“Renewable electricity will become the cheapest source of energy throughout Europe“, says the lead author of the report Prof. Dr. Olav Hohmeyer. The calculated costs are significantly lower than the pessimistic assumptions of the draft EU Energy Road Map 2050, which has been leaked to the media recently.
The SRU launches the scenario results for each of the 36 countries in the European and Northern Africa region together with the English version of its special report „Pathways towards a 100% renewable electricity system“. The scenarios assume a cost-optimized mix of renewable energy sources and a high level of national self-sufficiency. Wind power is for most European countries the cheapest technology, in the Mediterranean region high shares of solar power can also be expected. A completely renewable electricity system, that guarantees security of supply at every moment throughout the year, is achievable at system costs of 65 €/Mwh including the cost for grid expansion and storage. In countries with comparatively greater renewable potentials costs can even be lower. The pump storage potential in Norway is sufficient to function as the “green battery” of Europe.
A leaked draft of the Energy Roadmap 2050 of the European Commission has been recently discussed in the press. The European Commission compared different low carbon scenarios. It concluded that to achieve its climate targets until 2050 a share of renewable energy in the electricity mix between 59 – 86 % by 2050 is necessary, which implies that in any case renewables would become the most important source. However, the scenario with the highest renewables shares appears as the most expensive one. The Commission results are at a level considerably above the calculations for a 100% renewables based scenario calulated by DLR (German Aerospace Center) on the basis of the ReMix-Model for the SRU.* „The European Commission systematically underestimates the low cost potential of renewable energies for a truly sustainable power system”, comments Prof. Dr. Hohmeyer at today’s presentation of the results in the House of Commons in London. „The cost pessimism of the European Commission is scientifically not well grounded.” Exaggerated cost estimates may undermine political acceptance for further expansion of renewable energy in the EU.
In his special report, the SRU emphasizes that a supportive European framework is pivotal for a national energy transition towards renewable energies. The SRU recommends that the EU formulates ambitious binding targets for renewable energy for the year 2030 and that the future European electricity grid systematically has to match the needs of growing shares of renewable sources in the electricity mix. However, the SRU considers the harmonization of support schemes not appropriate, as the conditions in member states are too different.
* The European Commission has calculated overall cost including tax at a level of 199 €/ MWh, the SRU estimated a level without tax at 65 €/MWh. The figures are not directly comparable – but the orders of magnitude diverge significantly.
The scenarios and the full report can be downloaded at www.umweltrat.de
For further information, please contact Dr. Christian Hey on +49 (0)30-26 36 96-0.The Advisory Council on the Environment (SRU) was founded in 1971 to advise the German government. The Council is made up of seven university professors from a range of different environment-related disciplines. This ensures an encompassing and independent evaluation from a natural scientific and technical as well as from an economic, legal and political science perspective.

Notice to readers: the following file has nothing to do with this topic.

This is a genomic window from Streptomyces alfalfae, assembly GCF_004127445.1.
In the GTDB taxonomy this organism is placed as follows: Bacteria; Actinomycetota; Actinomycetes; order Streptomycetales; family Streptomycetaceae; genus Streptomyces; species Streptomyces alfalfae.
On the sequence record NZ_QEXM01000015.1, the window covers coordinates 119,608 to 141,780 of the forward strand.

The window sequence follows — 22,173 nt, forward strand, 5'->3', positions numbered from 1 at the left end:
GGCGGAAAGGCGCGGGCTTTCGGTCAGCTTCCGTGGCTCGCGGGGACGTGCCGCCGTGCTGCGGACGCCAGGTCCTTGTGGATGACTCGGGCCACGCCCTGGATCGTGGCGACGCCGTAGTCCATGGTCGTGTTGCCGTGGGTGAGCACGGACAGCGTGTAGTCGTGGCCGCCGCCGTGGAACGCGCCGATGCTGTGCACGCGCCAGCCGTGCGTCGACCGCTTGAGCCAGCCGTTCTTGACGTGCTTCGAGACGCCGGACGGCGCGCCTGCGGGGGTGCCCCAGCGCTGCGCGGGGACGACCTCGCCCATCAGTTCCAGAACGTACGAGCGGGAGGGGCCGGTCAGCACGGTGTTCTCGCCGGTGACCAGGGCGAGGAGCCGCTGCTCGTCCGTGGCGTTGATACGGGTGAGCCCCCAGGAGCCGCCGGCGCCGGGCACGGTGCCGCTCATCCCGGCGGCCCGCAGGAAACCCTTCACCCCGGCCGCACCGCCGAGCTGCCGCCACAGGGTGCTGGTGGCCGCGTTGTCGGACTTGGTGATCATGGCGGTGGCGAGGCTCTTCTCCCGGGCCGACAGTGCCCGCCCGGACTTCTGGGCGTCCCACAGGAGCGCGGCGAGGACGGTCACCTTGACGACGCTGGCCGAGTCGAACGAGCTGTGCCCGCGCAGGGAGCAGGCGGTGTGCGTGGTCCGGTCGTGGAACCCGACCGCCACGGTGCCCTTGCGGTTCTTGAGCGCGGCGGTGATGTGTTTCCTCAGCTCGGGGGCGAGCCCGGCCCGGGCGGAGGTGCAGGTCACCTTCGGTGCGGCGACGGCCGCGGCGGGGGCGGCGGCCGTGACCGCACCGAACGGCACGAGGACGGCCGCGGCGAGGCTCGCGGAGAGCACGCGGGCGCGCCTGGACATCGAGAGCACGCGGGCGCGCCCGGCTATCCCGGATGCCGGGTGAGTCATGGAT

Prof. Dr. Miranda Schreurs, Freie Universität Berlin
Christian Simon | idw
Global threat to primates concerns us all
19.01.2017 | Deutsches Primatenzentrum GmbH - Leibniz-Institut für Primatenforschung
Reducing household waste with less energy
18.01.2017 | FIZ Karlsruhe – Leibniz-Institut für Informationsinfrastruktur GmbH
For the first time ever, a cloud of ultra-cold atoms has been successfully created in space on board of a sounding rocket. The MAIUS mission demonstrates that quantum optical sensors can be operated even in harsh environments like space – a prerequi-site for finding answers to the most challenging questions of fundamental physics and an important innovation driver for everyday applications.
According to Albert Einstein's Equivalence Principle, all bodies are accelerated at the same rate by the Earth's gravity, regardless of their properties. This...
An important step towards a completely new experimental access to quantum physics has been made at University of Konstanz. The team of scientists headed by...
Yersiniae cause severe intestinal infections. Studies using Yersinia pseudotuberculosis as a model organism aim to elucidate the infection mechanisms of these...
Researchers from the University of Hamburg in Germany, in collaboration with colleagues from the University of Aarhus in Denmark, have synthesized a new superconducting material by growing a few layers of an antiferromagnetic transition-metal chalcogenide on a bismuth-based topological insulator, both being non-superconducting materials.
While superconductivity and magnetism are generally believed to be mutually exclusive, surprisingly, in this new material, superconducting correlations...
Laser-driving of semimetals allows creating novel quasiparticle states within condensed matter systems and switching between different states on ultrafast time scales
Studying properties of fundamental particles in condensed matter systems is a promising approach to quantum field theory. Quasiparticles offer the opportunity...
19.01.2017 | Event News
10.01.2017 | Event News
09.01.2017 | Event News
23.01.2017 | Health and Medicine
23.01.2017 | Physics and Astronomy
23.01.2017 | Process Engineering